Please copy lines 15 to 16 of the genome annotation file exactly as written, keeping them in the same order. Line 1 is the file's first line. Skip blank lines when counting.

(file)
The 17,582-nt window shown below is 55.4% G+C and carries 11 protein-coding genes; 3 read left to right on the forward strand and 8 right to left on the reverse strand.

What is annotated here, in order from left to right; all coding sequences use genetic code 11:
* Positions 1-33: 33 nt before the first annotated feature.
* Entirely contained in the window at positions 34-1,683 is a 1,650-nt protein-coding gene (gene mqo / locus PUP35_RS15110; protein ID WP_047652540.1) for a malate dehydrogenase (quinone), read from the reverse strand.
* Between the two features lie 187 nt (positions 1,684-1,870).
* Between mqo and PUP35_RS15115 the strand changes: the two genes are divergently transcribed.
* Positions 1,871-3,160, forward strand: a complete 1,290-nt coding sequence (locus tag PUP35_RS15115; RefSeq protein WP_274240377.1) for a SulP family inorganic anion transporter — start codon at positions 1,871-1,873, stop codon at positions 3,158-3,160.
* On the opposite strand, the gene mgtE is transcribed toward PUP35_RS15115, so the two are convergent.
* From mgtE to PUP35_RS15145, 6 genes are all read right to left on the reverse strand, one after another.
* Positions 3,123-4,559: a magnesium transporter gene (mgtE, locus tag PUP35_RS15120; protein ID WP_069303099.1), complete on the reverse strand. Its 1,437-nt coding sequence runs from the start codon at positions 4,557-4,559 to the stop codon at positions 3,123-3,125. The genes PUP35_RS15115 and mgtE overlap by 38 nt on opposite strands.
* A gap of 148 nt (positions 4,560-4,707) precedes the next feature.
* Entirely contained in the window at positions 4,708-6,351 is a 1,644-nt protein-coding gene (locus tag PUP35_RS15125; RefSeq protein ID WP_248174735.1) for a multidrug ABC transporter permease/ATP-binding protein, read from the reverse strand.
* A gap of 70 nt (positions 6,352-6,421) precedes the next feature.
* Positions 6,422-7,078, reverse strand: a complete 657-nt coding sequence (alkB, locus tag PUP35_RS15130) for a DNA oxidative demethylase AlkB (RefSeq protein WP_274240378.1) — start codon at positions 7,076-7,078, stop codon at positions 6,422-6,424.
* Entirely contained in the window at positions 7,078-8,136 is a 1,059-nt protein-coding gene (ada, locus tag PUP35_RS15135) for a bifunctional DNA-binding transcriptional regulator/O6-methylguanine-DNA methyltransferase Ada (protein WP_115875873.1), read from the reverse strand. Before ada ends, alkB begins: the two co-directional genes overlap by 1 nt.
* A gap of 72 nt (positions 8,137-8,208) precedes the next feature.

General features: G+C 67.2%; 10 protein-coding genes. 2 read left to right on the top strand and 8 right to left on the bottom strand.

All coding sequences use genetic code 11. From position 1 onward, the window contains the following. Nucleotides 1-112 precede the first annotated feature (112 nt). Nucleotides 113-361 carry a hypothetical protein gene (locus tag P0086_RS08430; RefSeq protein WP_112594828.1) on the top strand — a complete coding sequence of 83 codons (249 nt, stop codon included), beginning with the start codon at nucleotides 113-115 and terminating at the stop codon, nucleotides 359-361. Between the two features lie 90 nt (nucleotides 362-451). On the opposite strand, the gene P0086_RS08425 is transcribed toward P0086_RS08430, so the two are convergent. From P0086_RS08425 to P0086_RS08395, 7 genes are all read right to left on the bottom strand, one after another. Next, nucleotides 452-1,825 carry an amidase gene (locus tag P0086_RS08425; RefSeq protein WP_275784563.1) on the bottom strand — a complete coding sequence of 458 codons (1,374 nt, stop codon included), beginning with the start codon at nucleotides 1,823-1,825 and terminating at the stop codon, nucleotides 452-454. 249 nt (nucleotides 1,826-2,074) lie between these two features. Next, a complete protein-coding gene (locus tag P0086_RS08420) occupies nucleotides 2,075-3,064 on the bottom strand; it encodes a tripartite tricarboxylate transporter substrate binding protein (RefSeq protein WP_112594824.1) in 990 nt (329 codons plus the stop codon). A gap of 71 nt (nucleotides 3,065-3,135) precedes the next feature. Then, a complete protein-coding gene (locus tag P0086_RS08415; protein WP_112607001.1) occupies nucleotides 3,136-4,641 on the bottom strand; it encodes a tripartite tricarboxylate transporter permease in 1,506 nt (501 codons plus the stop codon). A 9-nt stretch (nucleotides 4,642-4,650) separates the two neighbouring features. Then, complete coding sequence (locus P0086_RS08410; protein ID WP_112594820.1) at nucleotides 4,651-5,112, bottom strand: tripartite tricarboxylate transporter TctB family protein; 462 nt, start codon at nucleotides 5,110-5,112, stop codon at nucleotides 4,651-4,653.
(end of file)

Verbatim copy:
* Entirely contained in the window at positions 7,078-8,136 is a 1,059-nt protein-coding gene (ada, locus tag PUP35_RS15135) for a bifunctional DNA-binding transcriptional regulator/O6-methylguanine-DNA methyltransferase Ada (protein WP_115875873.1), read from the reverse strand. Before ada ends, alkB begins: the two co-directional genes overlap by 1 nt.
* A gap of 72 nt (positions 8,137-8,208) precedes the next feature.